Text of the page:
Tuesday, November 1, 2011

Northanger Abbey - by Jane Austen

This is my 100th blog, so I am celebrating with Jane Austen.  

Northanger Abbey was Jane Austen’s first and last novel. (US Edition)  (UK Edition) How is that possible you ask?  She wrote it and sold it to a publisher who never published it.  She later bought the book back, revised it, and it was published posthumously in 1817.

This is not my favorite novel of hers, but all of Jane Austen’s work is worth reading. 
"There," cried Isabella, "you hear what your sister says, and yet you will not mind her. Well, remember that it is not my fault, if we set all the old ladies in Bath in a bustle. Come along, my dearest Catherine, for heaven's sake, and stand by me." And off they went, to regain their former place. John Thorpe, in the meanwhile, had walked away; and Catherine, ever willing to give Mr. Tilney an opportunity of repeating the agreeable request which had already flattered her once, made her way to Mrs. Allen and Mrs. Thorpe as fast as she could, in the hope of finding him still with them -- a hope which, when it proved to be fruitless, she felt to have been highly unreasonable. "Well, my dear," said Mrs. Thorpe, impatient for praise of her son, "I hope you have had an agreeable partner."
Not every work can be equal, but the least Austen bests many, many other authors.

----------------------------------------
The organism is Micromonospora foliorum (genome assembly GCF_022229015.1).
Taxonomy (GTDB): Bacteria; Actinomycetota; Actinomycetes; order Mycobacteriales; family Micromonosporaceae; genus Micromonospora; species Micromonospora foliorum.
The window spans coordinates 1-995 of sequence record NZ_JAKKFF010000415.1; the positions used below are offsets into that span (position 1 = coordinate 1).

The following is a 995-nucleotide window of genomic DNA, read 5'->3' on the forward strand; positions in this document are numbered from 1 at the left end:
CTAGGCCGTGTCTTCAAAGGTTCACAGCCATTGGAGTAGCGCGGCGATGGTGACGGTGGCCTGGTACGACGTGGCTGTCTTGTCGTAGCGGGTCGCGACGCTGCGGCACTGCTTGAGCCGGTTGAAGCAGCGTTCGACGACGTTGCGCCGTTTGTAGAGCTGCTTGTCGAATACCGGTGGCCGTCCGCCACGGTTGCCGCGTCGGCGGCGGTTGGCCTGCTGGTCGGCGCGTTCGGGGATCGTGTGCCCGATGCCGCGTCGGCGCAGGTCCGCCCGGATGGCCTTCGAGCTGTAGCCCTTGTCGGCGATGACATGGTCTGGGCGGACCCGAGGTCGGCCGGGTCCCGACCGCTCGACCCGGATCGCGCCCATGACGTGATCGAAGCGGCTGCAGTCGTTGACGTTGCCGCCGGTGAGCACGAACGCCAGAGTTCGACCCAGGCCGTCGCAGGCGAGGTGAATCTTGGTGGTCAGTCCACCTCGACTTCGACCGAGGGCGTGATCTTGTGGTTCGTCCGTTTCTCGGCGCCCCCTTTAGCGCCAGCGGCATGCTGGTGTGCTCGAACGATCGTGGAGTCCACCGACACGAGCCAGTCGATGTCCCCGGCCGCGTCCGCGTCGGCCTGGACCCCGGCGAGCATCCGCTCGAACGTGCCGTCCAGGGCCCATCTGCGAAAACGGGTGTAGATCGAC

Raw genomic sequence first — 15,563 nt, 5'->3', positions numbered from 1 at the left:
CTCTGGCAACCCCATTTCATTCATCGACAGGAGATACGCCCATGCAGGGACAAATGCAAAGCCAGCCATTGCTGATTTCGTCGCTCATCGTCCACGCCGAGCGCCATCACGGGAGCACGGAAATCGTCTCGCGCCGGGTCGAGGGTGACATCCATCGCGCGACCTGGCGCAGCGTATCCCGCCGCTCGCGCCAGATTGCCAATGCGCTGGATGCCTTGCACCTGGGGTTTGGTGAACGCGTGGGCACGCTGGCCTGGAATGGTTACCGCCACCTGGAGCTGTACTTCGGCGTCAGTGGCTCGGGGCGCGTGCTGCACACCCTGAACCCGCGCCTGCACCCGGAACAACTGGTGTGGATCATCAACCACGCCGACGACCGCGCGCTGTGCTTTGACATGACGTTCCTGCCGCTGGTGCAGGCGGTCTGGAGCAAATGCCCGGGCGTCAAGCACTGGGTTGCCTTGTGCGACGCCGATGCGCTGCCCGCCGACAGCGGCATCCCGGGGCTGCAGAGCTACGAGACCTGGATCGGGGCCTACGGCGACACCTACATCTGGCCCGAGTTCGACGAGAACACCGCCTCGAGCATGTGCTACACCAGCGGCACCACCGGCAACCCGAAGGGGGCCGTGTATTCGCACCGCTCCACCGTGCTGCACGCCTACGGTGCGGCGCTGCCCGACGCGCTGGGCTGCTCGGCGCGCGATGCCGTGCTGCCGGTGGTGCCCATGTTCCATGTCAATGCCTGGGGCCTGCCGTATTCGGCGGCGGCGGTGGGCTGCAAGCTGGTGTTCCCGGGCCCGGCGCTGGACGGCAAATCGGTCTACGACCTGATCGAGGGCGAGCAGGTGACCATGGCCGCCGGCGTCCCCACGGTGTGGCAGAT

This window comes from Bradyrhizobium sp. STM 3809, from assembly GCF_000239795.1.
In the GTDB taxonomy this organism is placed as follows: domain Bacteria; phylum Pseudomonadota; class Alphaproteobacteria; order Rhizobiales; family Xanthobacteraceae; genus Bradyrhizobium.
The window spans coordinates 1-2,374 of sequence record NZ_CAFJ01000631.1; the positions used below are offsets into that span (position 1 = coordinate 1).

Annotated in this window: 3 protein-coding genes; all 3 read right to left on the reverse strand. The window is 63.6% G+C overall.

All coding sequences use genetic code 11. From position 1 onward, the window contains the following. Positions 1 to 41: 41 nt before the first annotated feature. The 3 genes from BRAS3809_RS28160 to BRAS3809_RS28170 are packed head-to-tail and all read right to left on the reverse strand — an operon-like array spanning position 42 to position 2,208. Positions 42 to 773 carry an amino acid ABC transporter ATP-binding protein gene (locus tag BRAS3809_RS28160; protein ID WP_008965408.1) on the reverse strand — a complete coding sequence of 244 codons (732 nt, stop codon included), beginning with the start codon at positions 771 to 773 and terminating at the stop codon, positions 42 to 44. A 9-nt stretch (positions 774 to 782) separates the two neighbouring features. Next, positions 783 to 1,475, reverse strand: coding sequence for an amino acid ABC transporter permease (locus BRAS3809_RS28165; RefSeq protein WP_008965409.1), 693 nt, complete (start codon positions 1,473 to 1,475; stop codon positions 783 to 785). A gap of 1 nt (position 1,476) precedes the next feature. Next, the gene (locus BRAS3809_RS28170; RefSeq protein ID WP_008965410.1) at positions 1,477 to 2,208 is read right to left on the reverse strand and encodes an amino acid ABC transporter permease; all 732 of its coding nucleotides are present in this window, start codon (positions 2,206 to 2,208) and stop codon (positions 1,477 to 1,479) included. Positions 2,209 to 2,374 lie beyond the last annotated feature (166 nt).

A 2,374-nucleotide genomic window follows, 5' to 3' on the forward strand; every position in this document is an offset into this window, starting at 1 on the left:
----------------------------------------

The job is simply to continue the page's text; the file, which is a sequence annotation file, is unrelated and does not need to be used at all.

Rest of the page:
The book is supposed to be a satire of a Gothic novel.  That is not particularly successful. It makes it mannered in part. But I really think this book is lesser than her other books because it somehow lacks the universal application that her other books have to present day.  It seems dated in a way that “Pride & Prejudice” is not.

But still:
Mrs. Allen was now quite happy -- quite satisfied with Bath. She had found some acquaintance, had been so lucky too as to find in them the family of a most worthy old friend; and, as the completion of good fortune, had found these friends by no means so expensively dressed as herself. Her daily expressions were no longer, "I wish we had some acquaintance in Bath!" They were changed into, "How glad I am we have met with Mrs. Thorpe!" and she was as eager in promoting the intercourse of the two families, as her young charge and Isabella themselves could be; never satisfied with the day unless she spent the chief of it by the side of Mrs. Thorpe, in what they called conversation, but in which there was scarcely ever any exchange of opinion, and not often any resemblance of subject, for Mrs. Thorpe talked chiefly of her children, and Mrs. Allen of her gowns.
How can you not enjoy that?  Whatever else might be said, there are not enough Jane Austen novels, and we must enjoy those we are so fortunate to have -even if they are not perfect.
I'm reading: Northanger Abbey - by Jane AustenTweet this!

No comments:

Post a Comment

Note: Only a member of this blog may post a comment.